In September 2018, at the request of the National Institute of Education, Hayleys Agriculture Training School, a training institution registered under the Tertiary and Vocational Education Commission (TVEC), imparted the best global practices of agriculture and the latest technologies to 60 A/Level Agriculture Science Teachers.
The training programme consisted of the following sessions: agricultural pest and disease management and chemistry; agricultural mechanization; agricultural irrigation systems and protected houses; drone technology; and electro-static spraying (ESS) technology.
The trainers from Hayleys Agriculture have received local and international training in the field of modern agriculture practices. These trainers, who have gained a wealth of experience by visiting overseas production facilities of world renowned R&D companies and witnessing best practices in crop management in sustainable commercial farming globally, shared their own experiences with the teachers.
The A/Level teachers who attended the programme from the Western and North Central Provinces not only received a theoretical knowledge of these technologies but were also able to touch and feel the products, and experience first-hand some of the innovative technologies that the company has introduced to Sri Lanka.
They were able to operate paddy transplanters, tractors, sprayers, combine harvesters and paddy threshers, tea harvesters, drones, drip irrigation systems and milking machines. Classroom training with audio visual aids showcasing world-renowned multinational companies such as Bayer Crop Science, DuPont, Syngenta and Kubota to name a few, were included in the training programme.
Hayleys Agriculture has a track record of over 50 years working closely with world-renowned companies involved in scientific research and has introduced the safest chemistries and new cutting edge technologies to the Sri Lankan farmer.
The company takes pride in divulging knowledge about best practices to the farmer to make agriculture more sustainable. Speaking to the media, Hayleys Agriculture Holdings Head of Human Resource Management, Vijitha Kumara said that the company has a large agriculture field force engaged in extension services for providing solutions to the farmer for crop health and optimum crop yields, and for educating the farmer on the importance to follow label instructions on safety with due consideration to the environment.The prospect of reaching out to schools to encourage the next generation who would take on agriculture truly stimulates the enthusiasm of the trainers at Hayleys Agriculture.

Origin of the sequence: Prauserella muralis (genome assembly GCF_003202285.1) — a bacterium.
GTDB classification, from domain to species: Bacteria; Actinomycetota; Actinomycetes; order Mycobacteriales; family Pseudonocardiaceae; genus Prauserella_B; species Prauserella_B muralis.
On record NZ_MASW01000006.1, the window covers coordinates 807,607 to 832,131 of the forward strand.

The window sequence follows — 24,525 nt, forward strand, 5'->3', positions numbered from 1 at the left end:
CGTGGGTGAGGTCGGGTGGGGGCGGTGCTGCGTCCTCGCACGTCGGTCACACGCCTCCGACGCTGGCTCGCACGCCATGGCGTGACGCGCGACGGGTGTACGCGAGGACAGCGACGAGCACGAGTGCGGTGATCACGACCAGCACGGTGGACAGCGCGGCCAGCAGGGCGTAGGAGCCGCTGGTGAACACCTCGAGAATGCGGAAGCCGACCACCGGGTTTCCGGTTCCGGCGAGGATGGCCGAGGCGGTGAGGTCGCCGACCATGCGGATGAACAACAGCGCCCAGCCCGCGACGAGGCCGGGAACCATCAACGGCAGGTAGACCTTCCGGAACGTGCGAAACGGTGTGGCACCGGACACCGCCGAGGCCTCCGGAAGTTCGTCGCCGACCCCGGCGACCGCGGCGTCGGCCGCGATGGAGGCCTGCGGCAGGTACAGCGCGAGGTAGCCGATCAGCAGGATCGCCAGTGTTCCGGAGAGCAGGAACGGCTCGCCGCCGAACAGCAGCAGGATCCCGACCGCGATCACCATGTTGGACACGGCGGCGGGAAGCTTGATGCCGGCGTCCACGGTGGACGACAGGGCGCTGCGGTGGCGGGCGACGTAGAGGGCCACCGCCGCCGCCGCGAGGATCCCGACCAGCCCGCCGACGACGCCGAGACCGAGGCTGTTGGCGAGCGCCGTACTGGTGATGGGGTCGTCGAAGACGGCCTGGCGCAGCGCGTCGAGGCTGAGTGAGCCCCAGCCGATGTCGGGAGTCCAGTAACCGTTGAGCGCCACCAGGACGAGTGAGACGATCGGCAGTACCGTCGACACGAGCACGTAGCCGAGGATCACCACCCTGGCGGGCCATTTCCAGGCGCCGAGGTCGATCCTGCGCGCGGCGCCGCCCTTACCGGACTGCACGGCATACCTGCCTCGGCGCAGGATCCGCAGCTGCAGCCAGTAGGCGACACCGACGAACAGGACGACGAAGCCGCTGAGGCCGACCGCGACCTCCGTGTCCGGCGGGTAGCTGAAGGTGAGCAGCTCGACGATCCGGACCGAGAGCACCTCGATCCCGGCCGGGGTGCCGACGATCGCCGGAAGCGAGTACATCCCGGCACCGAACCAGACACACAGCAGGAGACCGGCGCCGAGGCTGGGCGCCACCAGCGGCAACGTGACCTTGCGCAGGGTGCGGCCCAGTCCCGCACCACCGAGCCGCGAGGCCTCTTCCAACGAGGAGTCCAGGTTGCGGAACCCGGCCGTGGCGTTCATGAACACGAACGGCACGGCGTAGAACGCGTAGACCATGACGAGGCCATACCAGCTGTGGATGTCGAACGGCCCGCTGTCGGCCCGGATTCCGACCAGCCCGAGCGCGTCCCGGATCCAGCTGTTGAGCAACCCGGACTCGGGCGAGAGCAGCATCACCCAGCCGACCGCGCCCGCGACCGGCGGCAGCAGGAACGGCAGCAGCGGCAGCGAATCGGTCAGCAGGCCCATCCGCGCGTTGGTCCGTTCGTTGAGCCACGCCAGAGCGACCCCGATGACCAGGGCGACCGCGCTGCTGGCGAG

“We want the next generation to think positively towards engaging in agriculture. We want them to know that we can find the solutions to grow our food economically and efficiently while preserving the goodness of the crop, using best-in-class growing and harvesting practices. Involvement in agriculture should be seen as an exciting prospect holding promise for a better future and that is why we want agriculture education to make students believe that technology can positively transform agriculture in Sri Lanka to an exciting industry to be in,” said Vijitha Kumara.
Approximately two million people or nearly one-fourth of the workforce, are still confined to the agriculture sector, which contributes just a mere seven percent to GDP.The key problem of the Sri Lankan agriculture sector is that too many people within the agriculture sector produce too little. As a result, the income of the farmer continues to be low, thus constraining their bargaining power in the market.
Touching on this issue, Vijitha Kumara had this to offer, “We have to keep pace with the rapid development in the agriculture sector in the world which is the only thing that would ensure the food security of Sri Lanka.” Training programmes of this nature will ultimately transfer knowledge to the next generation of agriculturalists who would transform food production in Sri Lanka. The teachers who attended the training sessions said that the training programme was informative and will help them in encouraging students to make a career in agriculture.
“This is what the country needs. We need to believe in agriculture at a time when rural youth are moving away from agriculture. We have to start from the school level,” one of the teachers who attended the training session said.